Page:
Mitchell Museum released their hotly awaited (and excellent) new album ‘Skinny Tricks’ back at the tail end of May 2020.
We’re delighted to host this in-depth track by track guide from the band’s lead singer Cammy Macfarlane.
You can buy the album on vinyl or CD right now via Scottish Fiction here:
The Oldest Instant:
“It’s gone in the library”
We’re all screaming at the internet…all of us…I’m doing it right now. We’re all uploading ourselves to Twitter feeds and documenting our lives via Whatsapp videos.
I wanted to somehow convey that sound of us all fighting to be heard through the digital rabble. I decided to do this by filling the whole album with audio snippets of my friends and family that I’d extracted from many many hours of social media video footage.
I didn’t want to make the audio too obvious though so I stretched and pitched the samples until it’s difficult to work out what’s being said and in doing so, kind of turning everyone into a one big weird collective instrument. I think this song probably has the most extreme version of this sound…we did that intentionally though…we wanted to throw you straight into that sound…it’s like a warning of what’s to come.
The first thing you hear on the album (if you listen very carefully) is my girlfriend saying…
“It’s gone in library “
That’s also the last thing that you’ll hear on the album. I like that as it kind of sums it up… all my friends and family have been documented and have been uploaded to the Skinny Tricks library.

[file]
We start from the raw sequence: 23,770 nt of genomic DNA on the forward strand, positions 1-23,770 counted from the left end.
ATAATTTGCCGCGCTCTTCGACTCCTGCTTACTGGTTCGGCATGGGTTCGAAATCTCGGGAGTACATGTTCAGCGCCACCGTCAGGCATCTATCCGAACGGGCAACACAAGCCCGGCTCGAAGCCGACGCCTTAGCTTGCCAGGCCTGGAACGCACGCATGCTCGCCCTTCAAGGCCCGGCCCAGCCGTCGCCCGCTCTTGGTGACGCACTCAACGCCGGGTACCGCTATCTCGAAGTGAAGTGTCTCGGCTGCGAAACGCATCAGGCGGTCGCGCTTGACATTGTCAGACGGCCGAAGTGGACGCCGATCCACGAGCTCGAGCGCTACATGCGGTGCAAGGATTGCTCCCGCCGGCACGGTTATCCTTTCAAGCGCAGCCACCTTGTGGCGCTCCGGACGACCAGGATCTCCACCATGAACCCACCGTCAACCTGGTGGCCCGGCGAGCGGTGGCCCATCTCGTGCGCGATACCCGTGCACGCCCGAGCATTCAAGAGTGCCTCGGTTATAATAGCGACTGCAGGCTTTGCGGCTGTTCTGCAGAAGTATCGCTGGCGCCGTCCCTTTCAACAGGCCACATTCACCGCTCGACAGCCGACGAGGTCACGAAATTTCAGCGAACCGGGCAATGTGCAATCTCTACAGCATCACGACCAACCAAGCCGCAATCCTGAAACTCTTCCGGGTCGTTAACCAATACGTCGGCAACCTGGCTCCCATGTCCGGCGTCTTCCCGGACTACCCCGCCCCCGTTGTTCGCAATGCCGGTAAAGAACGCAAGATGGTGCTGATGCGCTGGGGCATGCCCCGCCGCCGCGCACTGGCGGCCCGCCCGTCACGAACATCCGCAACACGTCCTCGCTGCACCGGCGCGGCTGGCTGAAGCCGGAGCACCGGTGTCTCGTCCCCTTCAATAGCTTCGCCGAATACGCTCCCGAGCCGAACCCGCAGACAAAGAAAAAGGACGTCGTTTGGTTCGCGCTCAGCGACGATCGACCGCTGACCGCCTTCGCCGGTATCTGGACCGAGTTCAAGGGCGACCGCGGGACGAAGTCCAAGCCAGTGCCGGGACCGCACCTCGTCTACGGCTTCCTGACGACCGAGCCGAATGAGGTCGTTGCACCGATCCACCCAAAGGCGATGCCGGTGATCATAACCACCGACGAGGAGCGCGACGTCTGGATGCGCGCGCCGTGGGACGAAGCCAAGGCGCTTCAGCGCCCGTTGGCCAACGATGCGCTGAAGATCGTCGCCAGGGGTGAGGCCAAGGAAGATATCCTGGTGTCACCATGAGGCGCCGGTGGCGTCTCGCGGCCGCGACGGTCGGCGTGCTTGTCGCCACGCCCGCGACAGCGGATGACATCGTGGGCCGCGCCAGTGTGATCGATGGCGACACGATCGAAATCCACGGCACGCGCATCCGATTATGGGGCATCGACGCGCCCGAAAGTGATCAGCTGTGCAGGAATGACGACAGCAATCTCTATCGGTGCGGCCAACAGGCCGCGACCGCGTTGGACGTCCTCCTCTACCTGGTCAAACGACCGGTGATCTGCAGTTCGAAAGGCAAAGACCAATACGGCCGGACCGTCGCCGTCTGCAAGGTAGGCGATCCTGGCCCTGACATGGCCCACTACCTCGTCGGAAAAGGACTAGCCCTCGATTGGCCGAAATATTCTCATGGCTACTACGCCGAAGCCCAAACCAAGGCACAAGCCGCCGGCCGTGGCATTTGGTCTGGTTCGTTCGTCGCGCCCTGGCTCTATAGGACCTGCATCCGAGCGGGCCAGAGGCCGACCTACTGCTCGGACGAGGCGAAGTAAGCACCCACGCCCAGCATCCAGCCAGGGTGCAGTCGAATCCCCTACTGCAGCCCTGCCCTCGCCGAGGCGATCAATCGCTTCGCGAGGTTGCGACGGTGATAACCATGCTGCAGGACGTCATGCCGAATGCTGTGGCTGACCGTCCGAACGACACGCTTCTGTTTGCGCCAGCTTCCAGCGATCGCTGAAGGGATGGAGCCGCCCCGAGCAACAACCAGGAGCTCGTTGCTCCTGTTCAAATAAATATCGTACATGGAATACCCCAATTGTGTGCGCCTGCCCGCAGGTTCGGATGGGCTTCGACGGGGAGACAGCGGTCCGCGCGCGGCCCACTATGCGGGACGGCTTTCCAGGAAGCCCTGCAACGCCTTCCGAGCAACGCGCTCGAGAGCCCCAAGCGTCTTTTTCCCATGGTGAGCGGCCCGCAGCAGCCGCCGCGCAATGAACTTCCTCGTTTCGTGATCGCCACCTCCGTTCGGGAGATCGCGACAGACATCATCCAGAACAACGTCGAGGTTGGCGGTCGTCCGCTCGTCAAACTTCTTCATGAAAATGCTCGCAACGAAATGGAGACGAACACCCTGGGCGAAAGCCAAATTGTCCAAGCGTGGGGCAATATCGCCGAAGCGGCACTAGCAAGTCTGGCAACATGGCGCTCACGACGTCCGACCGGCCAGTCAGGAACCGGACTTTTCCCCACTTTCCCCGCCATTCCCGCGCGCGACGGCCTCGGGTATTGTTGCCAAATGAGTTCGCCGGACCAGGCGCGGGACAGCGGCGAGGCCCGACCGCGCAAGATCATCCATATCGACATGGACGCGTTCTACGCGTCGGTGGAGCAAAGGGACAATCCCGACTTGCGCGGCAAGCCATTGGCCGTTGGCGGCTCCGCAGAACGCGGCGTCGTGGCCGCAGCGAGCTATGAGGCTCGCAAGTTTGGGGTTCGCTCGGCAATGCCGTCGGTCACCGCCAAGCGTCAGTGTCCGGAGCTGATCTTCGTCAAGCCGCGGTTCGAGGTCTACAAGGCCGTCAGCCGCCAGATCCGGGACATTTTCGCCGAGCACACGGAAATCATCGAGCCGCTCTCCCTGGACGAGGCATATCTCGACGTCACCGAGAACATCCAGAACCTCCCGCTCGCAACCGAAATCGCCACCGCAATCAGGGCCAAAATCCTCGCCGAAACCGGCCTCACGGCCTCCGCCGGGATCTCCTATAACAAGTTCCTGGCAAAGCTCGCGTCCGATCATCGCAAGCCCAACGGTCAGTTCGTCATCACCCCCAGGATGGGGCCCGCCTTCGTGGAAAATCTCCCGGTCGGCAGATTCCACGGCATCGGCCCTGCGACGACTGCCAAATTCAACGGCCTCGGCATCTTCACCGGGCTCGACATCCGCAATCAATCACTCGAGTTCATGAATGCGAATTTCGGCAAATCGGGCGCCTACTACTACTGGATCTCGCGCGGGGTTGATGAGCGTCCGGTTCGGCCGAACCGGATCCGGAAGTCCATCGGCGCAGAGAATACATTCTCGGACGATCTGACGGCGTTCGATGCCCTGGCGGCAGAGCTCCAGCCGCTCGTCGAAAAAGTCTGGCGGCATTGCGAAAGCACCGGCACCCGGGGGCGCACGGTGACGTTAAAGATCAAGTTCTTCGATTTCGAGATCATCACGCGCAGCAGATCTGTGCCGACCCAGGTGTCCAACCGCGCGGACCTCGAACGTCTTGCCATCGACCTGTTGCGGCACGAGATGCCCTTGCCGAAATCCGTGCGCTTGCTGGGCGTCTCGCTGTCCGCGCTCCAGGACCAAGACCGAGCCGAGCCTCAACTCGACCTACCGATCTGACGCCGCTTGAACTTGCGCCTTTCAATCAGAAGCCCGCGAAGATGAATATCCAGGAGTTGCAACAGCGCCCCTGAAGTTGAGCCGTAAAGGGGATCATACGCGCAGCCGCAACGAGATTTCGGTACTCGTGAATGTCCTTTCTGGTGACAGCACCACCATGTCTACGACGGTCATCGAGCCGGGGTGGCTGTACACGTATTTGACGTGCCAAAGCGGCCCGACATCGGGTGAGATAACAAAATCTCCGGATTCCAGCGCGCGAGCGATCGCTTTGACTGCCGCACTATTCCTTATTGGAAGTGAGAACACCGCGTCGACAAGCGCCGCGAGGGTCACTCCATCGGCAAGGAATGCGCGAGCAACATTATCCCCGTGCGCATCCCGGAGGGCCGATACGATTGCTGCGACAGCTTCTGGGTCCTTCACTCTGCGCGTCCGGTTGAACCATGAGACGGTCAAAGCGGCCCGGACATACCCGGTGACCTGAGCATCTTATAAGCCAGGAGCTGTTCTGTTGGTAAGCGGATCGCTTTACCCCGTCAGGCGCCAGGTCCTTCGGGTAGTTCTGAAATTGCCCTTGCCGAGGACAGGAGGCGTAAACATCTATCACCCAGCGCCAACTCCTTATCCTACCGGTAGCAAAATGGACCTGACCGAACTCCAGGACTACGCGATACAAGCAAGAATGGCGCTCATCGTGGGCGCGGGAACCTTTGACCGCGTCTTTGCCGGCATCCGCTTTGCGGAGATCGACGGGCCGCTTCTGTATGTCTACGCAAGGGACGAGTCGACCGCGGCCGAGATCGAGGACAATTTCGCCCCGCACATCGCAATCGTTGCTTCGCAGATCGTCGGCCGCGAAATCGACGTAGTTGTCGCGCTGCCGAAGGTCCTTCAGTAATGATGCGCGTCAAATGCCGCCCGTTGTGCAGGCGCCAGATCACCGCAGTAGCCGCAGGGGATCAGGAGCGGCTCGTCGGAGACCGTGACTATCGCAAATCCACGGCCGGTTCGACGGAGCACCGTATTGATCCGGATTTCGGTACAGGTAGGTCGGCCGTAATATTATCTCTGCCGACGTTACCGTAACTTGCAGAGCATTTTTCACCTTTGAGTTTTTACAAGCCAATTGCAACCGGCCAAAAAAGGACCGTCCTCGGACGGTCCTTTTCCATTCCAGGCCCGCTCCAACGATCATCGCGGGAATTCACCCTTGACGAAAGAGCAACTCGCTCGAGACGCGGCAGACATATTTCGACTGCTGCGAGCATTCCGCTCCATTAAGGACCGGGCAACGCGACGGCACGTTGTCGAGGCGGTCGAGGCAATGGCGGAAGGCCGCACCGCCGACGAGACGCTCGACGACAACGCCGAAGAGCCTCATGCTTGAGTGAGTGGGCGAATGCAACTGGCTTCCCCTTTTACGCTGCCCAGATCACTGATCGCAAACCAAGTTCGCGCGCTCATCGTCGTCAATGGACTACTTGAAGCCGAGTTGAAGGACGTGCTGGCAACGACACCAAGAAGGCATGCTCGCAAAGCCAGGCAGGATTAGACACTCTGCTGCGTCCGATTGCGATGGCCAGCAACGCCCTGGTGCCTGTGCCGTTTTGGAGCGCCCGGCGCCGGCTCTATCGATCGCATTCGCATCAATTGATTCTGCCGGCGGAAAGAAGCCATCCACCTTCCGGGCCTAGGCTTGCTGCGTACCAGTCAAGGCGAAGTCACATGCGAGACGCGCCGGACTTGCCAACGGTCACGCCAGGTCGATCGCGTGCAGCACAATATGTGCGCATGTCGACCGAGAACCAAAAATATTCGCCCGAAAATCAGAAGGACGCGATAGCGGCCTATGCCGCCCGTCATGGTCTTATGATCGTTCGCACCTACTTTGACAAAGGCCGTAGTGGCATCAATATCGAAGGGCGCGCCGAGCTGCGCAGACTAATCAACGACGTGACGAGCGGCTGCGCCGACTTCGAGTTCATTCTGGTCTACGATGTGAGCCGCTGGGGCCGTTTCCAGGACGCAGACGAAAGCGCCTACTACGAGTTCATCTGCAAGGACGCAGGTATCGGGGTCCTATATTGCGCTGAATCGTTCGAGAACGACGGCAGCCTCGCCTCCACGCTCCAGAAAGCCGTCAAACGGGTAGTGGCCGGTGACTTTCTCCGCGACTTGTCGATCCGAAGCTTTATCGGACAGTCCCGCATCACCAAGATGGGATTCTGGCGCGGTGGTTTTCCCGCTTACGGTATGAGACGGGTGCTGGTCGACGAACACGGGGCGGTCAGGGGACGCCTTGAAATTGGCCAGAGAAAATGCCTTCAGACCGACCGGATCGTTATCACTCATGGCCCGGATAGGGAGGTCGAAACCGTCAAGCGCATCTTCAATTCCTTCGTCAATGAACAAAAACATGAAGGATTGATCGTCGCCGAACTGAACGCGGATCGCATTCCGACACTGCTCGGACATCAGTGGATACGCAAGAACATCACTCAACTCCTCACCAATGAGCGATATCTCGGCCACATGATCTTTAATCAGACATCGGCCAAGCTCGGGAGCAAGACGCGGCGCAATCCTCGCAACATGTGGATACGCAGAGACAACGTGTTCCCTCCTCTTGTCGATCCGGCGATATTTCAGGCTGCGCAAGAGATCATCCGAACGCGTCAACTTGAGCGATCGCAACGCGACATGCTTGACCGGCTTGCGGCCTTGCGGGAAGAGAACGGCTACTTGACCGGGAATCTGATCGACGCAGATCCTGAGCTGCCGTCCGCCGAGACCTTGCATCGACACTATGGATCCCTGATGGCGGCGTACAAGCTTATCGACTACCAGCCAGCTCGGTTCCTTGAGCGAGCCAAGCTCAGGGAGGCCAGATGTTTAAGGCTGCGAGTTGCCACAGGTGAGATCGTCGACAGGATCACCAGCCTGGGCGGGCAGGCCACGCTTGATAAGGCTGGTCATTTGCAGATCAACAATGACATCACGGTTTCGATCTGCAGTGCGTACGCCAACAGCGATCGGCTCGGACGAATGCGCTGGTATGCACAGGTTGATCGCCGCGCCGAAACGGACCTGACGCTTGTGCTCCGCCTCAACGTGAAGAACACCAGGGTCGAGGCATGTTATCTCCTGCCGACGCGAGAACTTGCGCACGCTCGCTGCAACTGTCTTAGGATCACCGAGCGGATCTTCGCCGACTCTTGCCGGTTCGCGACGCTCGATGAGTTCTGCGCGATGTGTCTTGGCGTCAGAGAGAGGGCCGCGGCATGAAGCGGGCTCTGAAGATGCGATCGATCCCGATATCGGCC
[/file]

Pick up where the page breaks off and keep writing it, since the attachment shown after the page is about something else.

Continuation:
“Have you been talking to the dead?”
So… I feel a bit weird about the lyrics to this one right now. The first thing I sing here is “have you been talking to dead?” and then I sing something about an electronic grave.
This song got played on the radio last week and I felt bad about it… I mean…I was delighted that it was on the radio but I don’t know if people need to hear me singing about death during a pandemic.
The lyric was taken from a Ted Talk that some guy (I can’t remember who he was) was delivering a speech about how he doesn’t trust clairvoyants. The song originally had a direct sample from that speech but then I realised that it would be a lot of hassle to try and get in touch to ask the guy if we could use his speech in our song…so I sang the lyric instead.
This song was what kicked off the whole feeling of the album. I originally wrote it for Raindeer (my brother and the drummer in our band) as a birthday present. He told me that we should turn the “birthday demo” into a Mitchell Museum song and to write more songs like that… and so that’s what I did.
At the time of writing the song it was about how life doesn’t always go according to plan but at least we aren’t living through something like the second world war (I was reading The Book Thief at the time) … so… it kind of loses its meaning giving the current circumstances we’ve found ourselves in.
Observation Room 6
“I’ve been monitoring you”
I had a total mental break down when I was 19 years old. I hallucinated rainbows and thought that I could talk to the ghost of Jim Henson. Anyone that knows the first Mitchell Museum album might be a bit like
“Alright Cammy that was so album 1”
Well…yeah…yeah it was, but you try having a manic episode and see if you’ve maybe still got a few things to say about it or not. I was studying to be an actor at the time of the breakdown, and I was really into method acting.
I pushed the method acting too far and broke my brain. I was sectioned and the doctor that was treating me at the time diagnosed me with schizophrenia. He told my parents that I would never function in society again. My parents weren’t very happy with that diagnosis and demanded a second opinion. They got the second opinion and they were then informed that I had actually experienced a manic episode.